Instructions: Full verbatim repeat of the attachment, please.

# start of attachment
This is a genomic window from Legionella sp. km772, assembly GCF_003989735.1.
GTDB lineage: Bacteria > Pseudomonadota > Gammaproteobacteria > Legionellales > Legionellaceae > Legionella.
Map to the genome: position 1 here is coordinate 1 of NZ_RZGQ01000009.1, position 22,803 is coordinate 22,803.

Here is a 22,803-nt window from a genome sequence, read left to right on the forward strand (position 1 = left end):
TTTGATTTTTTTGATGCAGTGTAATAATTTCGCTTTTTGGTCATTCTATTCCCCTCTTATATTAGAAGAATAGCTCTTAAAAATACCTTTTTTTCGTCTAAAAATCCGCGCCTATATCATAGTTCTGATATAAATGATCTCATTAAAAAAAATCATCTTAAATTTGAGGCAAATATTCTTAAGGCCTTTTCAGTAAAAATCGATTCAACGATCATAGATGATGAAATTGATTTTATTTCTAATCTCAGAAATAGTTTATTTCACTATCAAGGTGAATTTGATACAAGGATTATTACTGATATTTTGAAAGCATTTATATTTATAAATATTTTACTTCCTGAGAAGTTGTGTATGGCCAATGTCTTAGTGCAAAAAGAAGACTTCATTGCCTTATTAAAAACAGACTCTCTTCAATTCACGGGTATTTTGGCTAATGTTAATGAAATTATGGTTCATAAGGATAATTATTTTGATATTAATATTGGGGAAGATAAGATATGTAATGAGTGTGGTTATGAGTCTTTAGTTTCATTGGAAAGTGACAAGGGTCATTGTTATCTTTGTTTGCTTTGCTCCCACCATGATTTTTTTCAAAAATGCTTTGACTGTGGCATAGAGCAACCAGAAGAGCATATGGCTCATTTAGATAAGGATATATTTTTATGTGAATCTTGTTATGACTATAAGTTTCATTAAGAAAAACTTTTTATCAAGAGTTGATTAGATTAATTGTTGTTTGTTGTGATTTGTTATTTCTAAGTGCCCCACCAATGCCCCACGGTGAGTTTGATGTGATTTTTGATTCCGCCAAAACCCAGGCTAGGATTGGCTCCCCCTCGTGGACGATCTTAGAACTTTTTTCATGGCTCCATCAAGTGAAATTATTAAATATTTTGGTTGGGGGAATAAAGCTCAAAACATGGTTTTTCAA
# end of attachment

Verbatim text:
This is a genomic window from Legionella sp. km772, assembly GCF_003989735.1.
GTDB lineage: Bacteria > Pseudomonadota > Gammaproteobacteria > Legionellales > Legionellaceae > Legionella.
Map to the genome: position 1 here is coordinate 1 of NZ_RZGQ01000009.1, position 22,803 is coordinate 22,803.

Here is a 22,803-nt window from a genome sequence, read left to right on the forward strand (position 1 = left end):
TTTGATTTTTTTGATGCAGTGTAATAATTTCGCTTTTTGGTCATTCTATTCCCCTCTTATATTAGAAGAATAGCTCTTAAAAATACCTTTTTTTCGTCTAAAAATCCGCGCCTATATCATAGTTCTGATATAAATGATCTCATTAAAAAAAATCATCTTAAATTTGAGGCAAATATTCTTAAGGCCTTTTCAGTAAAAATCGATTCAACGATCATAGATGATGAAATTGATTTTATTTCTAATCTCAGAAATAGTTTATTTCACTATCAAGGTGAATTTGATACAAGGATTATTACTGATATTTTGAAAGCATTTATATTTATAAATATTTTACTTCCTGAGAAGTTGTGTATGGCCAATGTCTTAGTGCAAAAAGAAGACTTCATTGCCTTATTAAAAACAGACTCTCTTCAATTCACGGGTATTTTGGCTAATGTTAATGAAATTATGGTTCATAAGGATAATTATTTTGATATTAATATTGGGGAAGATAAGATATGTAATGAGTGTGGTTATGAGTCTTTAGTTTCATTGGAAAGTGACAAGGGTCATTGTTATCTTTGTTTGCTTTGCTCCCACCATGATTTTTTTCAAAAATGCTTTGACTGTGGCATAGAGCAACCAGAAGAGCATATGGCTCATTTAGATAAGGATATATTTTTATGTGAATCTTGTTATGACTATAAGTTTCATTAAGAAAAACTTTTTATCAAGAGTTGATTAGATTAATTGTTGTTTGTTGTGATTTGTTATTTCTAAGTGCCCCACCAATGCCCCACGGTGAGTTTGATGTGATTTTTGATTCCGCCAAAACCCAGGCTAGGATTGGCTCCCCCTCGTGGACGATCTTAGAACTTTTTTCATGGCTCCATCAAGTGAAATTATTAAATATTTTGGTTGGGGGAATAAAGCTCAAAACATGGTTTTTCAA